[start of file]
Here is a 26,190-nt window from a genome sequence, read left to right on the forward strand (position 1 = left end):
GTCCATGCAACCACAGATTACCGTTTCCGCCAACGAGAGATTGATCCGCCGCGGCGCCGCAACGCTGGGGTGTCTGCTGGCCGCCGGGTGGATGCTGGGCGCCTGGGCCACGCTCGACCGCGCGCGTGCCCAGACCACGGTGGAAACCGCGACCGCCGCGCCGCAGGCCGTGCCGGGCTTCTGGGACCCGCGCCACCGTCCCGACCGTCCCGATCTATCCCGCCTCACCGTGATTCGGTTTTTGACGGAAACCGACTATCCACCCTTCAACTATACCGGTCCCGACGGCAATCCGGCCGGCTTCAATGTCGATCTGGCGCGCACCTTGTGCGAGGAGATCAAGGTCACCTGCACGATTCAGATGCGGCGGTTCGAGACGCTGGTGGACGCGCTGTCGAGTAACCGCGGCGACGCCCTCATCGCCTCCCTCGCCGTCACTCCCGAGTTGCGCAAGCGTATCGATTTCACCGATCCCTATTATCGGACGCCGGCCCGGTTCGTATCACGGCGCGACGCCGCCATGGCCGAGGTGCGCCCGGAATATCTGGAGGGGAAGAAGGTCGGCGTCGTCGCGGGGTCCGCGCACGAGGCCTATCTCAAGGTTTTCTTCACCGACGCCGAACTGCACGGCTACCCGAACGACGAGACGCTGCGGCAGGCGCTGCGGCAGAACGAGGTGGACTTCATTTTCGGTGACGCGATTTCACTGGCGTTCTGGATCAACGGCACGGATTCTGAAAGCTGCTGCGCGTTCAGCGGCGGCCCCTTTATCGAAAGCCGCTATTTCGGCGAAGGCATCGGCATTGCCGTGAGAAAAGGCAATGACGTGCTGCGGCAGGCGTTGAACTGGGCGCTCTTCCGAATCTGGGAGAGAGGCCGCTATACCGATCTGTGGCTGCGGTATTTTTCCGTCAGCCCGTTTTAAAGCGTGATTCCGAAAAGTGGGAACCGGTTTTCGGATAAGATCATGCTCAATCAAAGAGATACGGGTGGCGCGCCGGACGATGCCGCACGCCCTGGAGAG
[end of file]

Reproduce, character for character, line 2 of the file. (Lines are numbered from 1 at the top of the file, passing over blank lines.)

GTCCATGCAACCACAGATTACCGTTTCCGCCAACGAGAGATTGATCCGCCGCGGCGCCGCAACGCTGGGGTGTCTGCTGGCCGCCGGGTGGATGCTGGGCGCCTGGGCCACGCTCGACCGCGCGCGTGCCCAGACCACGGTGGAAACCGCGACCGCCGCGCCGCAGGCCGTGCCGGGCTTCTGGGACCCGCGCCACCGTCCCGACCGTCCCGATCTATCCCGCCTCACCGTGATTCGGTTTTTGACGGAAACCGACTATCCACCCTTCAACTATACCGGTCCCGACGGCAATCCGGCCGGCTTCAATGTCGATCTGGCGCGCACCTTGTGCGAGGAGATCAAGGTCACCTGCACGATTCAGATGCGGCGGTTCGAGACGCTGGTGGACGCGCTGTCGAGTAACCGCGGCGACGCCCTCATCGCCTCCCTCGCCGTCACTCCCGAGTTGCGCAAGCGTATCGATTTCACCGATCCCTATTATCGGACGCCGGCCCGGTTCGTATCACGGCGCGACGCCGCCATGGCCGAGGTGCGCCCGGAATATCTGGAGGGGAAGAAGGTCGGCGTCGTCGCGGGGTCCGCGCACGAGGCCTATCTCAAGGTTTTCTTCACCGACGCCGAACTGCACGGCTACCCGAACGACGAGACGCTGCGGCAGGCGCTGCGGCAGAACGAGGTGGACTTCATTTTCGGTGACGCGATTTCACTGGCGTTCTGGATCAACGGCACGGATTCTGAAAGCTGCTGCGCGTTCAGCGGCGGCCCCTTTATCGAAAGCCGCTATTTCGGCGAAGGCATCGGCATTGCCGTGAGAAAAGGCAATGACGTGCTGCGGCAGGCGTTGAACTGGGCGCTCTTCCGAATCTGGGAGAGAGGCCGCTATACCGATCTGTGGCTGCGGTATTTTTCCGTCAGCCCGTTTTAAAGCGTGATTCCGAAAAGTGGGAACCGGTTTTCGGATAAGATCATGCTCAATCAAAGAGATACGGGTGGCGCGCCGGACGATGCCGCACGCCCTGGAGAG